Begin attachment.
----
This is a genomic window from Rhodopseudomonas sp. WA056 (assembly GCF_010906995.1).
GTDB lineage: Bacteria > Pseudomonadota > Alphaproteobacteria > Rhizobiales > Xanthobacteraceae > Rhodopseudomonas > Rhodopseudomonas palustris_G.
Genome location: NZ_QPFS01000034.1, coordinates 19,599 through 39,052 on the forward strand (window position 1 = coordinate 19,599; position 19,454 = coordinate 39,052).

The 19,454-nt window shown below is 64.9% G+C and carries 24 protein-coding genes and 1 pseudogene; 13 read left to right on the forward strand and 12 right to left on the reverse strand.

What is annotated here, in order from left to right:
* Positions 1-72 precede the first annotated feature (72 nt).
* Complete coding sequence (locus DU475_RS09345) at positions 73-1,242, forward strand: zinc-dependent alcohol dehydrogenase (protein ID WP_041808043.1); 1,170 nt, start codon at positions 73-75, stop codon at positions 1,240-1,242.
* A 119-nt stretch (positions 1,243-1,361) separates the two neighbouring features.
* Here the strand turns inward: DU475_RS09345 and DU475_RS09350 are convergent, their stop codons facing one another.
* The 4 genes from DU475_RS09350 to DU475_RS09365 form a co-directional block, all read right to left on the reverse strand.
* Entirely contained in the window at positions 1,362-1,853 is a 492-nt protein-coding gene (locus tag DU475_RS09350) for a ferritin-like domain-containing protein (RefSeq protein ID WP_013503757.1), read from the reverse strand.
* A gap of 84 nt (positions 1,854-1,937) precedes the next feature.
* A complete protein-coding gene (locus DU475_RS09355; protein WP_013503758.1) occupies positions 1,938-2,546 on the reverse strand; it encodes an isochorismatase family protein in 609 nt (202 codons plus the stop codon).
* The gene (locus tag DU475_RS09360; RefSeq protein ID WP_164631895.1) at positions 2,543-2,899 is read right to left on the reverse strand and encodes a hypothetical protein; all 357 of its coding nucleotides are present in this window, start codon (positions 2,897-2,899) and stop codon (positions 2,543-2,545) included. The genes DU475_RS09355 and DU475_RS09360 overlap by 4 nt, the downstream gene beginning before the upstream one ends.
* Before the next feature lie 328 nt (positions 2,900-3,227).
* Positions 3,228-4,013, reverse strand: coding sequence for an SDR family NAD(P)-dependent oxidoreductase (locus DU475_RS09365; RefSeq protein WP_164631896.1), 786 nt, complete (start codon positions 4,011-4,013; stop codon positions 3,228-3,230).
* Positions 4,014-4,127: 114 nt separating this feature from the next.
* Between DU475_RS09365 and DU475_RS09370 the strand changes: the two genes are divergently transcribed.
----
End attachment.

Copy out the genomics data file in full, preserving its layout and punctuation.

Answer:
This is a genomic window from Rhodopseudomonas sp. WA056 (assembly GCF_010906995.1).
GTDB lineage: Bacteria > Pseudomonadota > Alphaproteobacteria > Rhizobiales > Xanthobacteraceae > Rhodopseudomonas > Rhodopseudomonas palustris_G.
Genome location: NZ_QPFS01000034.1, coordinates 19,599 through 39,052 on the forward strand (window position 1 = coordinate 19,599; position 19,454 = coordinate 39,052).

The 19,454-nt window shown below is 64.9% G+C and carries 24 protein-coding genes and 1 pseudogene; 13 read left to right on the forward strand and 12 right to left on the reverse strand.

What is annotated here, in order from left to right:
* Positions 1-72 precede the first annotated feature (72 nt).
* Complete coding sequence (locus DU475_RS09345) at positions 73-1,242, forward strand: zinc-dependent alcohol dehydrogenase (protein ID WP_041808043.1); 1,170 nt, start codon at positions 73-75, stop codon at positions 1,240-1,242.
* A 119-nt stretch (positions 1,243-1,361) separates the two neighbouring features.
* Here the strand turns inward: DU475_RS09345 and DU475_RS09350 are convergent, their stop codons facing one another.
* The 4 genes from DU475_RS09350 to DU475_RS09365 form a co-directional block, all read right to left on the reverse strand.
* Entirely contained in the window at positions 1,362-1,853 is a 492-nt protein-coding gene (locus tag DU475_RS09350) for a ferritin-like domain-containing protein (RefSeq protein ID WP_013503757.1), read from the reverse strand.
* A gap of 84 nt (positions 1,854-1,937) precedes the next feature.
* A complete protein-coding gene (locus DU475_RS09355; protein WP_013503758.1) occupies positions 1,938-2,546 on the reverse strand; it encodes an isochorismatase family protein in 609 nt (202 codons plus the stop codon).
* The gene (locus tag DU475_RS09360; RefSeq protein ID WP_164631895.1) at positions 2,543-2,899 is read right to left on the reverse strand and encodes a hypothetical protein; all 357 of its coding nucleotides are present in this window, start codon (positions 2,897-2,899) and stop codon (positions 2,543-2,545) included. The genes DU475_RS09355 and DU475_RS09360 overlap by 4 nt, the downstream gene beginning before the upstream one ends.
* Before the next feature lie 328 nt (positions 2,900-3,227).
* Positions 3,228-4,013, reverse strand: coding sequence for an SDR family NAD(P)-dependent oxidoreductase (locus DU475_RS09365; RefSeq protein WP_164631896.1), 786 nt, complete (start codon positions 4,011-4,013; stop codon positions 3,228-3,230).
* Positions 4,014-4,127: 114 nt separating this feature from the next.
* Between DU475_RS09365 and DU475_RS09370 the strand changes: the two genes are divergently transcribed.